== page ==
When would I graduate from “I have cancer” to “I had cancer?” This wasn’t just semantics: I needed to know when would I be able to get on with my life. When could I go back to answering “How are you doing?” with “Fine, thanks—and you?” instead of rattling off my white blood cell count or the number of chemotherapy or radiation sessions I had left? When would everything stop having a medical connotation?

My surgeon had an optimistic approach: presume the surgery was a complete success and all of the cancerous tissue had been removed. By her logic, I could start using the past tense just two weeks after my initial diagnosis—less time than a bout with mono. Another doctor drew the line nine months later, after I’d completed chemo and radiation. In the end, I took his approach: no matter how favorable things might have been at the cellular level, any stranger on the street could see that something was wrong. Bald may be beautiful, but on me it was a dead giveaway.

For months and months after I had finished treatment, I resisted saying, “I’m a breast cancer survivor.” The word “survivor” is just too loaded for me. As a Jew, I associate the term first and foremost with the Holocaust, and I couldn’t compare my plight with those who had lived through the horrors of that time. Of course, “Survivor,” the reality television show, is now part of the vernacular. When I was diagnosed, the show was sweeping the nation, and any use of the term conjured images of scantily clad contestants trying to win “immunity” and avoid getting voted off the island. If cancer were an island, I would have done anything to get off.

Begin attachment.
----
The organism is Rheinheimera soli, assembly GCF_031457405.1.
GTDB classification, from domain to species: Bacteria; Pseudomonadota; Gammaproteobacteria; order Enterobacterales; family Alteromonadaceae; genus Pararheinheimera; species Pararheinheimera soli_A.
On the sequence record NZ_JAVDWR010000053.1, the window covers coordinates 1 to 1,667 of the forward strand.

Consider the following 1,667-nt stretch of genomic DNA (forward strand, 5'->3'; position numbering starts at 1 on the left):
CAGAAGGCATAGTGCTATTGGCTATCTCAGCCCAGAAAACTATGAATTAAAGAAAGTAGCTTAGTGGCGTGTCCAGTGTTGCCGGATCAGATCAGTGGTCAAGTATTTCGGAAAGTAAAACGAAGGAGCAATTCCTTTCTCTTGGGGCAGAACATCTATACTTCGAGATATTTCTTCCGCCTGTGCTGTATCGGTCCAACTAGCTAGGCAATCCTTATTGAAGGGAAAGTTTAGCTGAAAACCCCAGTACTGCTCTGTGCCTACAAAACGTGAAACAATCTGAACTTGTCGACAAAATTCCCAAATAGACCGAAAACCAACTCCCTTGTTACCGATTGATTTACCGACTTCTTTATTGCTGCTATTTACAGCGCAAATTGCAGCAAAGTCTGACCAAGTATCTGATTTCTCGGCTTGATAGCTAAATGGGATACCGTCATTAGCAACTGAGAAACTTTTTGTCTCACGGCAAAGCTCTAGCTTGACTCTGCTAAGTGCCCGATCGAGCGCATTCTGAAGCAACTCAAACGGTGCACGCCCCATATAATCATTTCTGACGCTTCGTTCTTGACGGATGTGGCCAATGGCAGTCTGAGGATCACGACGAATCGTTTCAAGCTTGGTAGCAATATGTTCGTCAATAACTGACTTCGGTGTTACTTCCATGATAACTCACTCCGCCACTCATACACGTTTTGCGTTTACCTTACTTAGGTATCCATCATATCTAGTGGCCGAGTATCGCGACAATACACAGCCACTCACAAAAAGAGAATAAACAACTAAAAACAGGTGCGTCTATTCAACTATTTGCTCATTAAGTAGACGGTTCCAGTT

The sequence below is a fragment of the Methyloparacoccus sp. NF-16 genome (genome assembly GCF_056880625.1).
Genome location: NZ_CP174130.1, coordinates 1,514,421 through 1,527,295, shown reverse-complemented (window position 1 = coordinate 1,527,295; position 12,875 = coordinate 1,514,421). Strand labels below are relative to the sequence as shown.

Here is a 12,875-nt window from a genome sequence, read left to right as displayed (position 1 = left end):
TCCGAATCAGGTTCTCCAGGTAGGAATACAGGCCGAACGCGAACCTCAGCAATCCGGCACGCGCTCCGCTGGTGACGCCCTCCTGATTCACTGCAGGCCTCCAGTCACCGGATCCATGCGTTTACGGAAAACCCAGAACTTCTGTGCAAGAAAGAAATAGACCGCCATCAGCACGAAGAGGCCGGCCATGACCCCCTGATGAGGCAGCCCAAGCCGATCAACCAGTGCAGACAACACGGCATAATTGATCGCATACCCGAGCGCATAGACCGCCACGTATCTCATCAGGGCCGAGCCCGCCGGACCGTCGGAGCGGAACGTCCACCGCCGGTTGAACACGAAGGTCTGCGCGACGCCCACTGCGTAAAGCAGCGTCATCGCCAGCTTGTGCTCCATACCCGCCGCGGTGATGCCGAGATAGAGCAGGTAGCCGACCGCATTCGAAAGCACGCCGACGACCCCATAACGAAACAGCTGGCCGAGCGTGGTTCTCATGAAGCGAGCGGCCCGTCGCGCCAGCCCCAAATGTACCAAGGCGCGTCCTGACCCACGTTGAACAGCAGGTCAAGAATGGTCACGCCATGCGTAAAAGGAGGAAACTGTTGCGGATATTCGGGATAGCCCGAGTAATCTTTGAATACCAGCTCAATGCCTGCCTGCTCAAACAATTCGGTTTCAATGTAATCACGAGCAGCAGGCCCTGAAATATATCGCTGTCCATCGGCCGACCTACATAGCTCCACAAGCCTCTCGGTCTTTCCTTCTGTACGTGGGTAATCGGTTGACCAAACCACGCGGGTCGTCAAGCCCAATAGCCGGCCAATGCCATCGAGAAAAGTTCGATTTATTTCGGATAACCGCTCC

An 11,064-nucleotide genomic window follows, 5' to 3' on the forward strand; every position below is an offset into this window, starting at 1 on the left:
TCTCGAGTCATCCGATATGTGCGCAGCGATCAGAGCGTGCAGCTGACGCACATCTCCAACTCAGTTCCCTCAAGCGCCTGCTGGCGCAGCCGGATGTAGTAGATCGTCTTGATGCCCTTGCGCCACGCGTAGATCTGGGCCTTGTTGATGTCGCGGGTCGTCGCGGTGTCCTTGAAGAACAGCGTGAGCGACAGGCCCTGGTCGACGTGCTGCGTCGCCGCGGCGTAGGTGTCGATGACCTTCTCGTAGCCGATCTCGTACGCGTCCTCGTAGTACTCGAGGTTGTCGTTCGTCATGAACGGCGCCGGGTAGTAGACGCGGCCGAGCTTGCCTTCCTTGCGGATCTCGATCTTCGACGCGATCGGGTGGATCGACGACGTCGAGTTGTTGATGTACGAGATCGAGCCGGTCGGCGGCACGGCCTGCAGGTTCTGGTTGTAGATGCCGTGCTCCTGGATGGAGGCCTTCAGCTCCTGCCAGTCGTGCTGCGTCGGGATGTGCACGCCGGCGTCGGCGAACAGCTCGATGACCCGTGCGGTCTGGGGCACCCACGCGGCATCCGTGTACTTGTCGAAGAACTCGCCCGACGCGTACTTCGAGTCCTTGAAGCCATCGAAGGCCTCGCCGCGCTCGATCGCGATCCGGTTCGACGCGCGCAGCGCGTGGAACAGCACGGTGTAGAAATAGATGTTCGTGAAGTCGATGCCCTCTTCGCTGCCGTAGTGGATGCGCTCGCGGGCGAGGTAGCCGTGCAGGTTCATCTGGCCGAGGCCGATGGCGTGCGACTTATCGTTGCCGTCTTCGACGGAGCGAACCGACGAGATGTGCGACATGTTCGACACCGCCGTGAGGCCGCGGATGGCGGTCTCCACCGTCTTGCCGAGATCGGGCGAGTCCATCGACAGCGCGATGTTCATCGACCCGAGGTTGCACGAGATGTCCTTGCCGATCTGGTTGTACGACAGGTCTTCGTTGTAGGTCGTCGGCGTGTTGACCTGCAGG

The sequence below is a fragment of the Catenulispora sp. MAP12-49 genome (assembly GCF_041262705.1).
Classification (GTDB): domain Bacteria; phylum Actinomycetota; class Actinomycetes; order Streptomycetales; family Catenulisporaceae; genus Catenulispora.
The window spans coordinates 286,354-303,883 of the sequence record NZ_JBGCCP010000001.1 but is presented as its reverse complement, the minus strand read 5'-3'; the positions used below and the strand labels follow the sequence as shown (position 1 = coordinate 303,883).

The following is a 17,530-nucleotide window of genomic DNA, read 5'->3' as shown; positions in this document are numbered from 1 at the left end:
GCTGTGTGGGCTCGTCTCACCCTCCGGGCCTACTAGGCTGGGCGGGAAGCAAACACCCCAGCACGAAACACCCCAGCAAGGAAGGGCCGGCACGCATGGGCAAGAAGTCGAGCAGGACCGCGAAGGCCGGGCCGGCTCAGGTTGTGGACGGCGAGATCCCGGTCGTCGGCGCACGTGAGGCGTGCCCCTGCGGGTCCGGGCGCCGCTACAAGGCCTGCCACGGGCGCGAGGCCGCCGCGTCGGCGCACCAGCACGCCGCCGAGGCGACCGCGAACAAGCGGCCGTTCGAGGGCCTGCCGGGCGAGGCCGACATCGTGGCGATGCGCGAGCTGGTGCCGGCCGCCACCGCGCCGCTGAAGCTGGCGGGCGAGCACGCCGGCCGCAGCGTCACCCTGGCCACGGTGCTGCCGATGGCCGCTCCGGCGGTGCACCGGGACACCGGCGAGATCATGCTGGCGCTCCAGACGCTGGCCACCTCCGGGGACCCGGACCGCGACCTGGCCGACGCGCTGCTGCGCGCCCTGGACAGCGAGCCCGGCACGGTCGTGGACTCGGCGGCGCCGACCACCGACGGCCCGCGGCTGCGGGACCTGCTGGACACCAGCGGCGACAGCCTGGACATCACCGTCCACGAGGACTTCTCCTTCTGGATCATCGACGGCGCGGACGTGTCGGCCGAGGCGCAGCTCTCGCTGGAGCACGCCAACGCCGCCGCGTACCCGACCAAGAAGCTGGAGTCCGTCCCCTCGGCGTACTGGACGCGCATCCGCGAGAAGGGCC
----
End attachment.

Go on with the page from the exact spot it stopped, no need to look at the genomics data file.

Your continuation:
The term “survivor” also seems more suited to events that have a definite beginning and end, like high school or a really bad date. While I hope that I have survived cancer, it’s honestly just too soon to say. Are those rogue cells dead or merely dormant? Will cancer be part of my future, as well as my past? How ironic that only those who survive me will know if I was a true cancer survivor: if I die of something else someday, I guess I’ll have earned the title.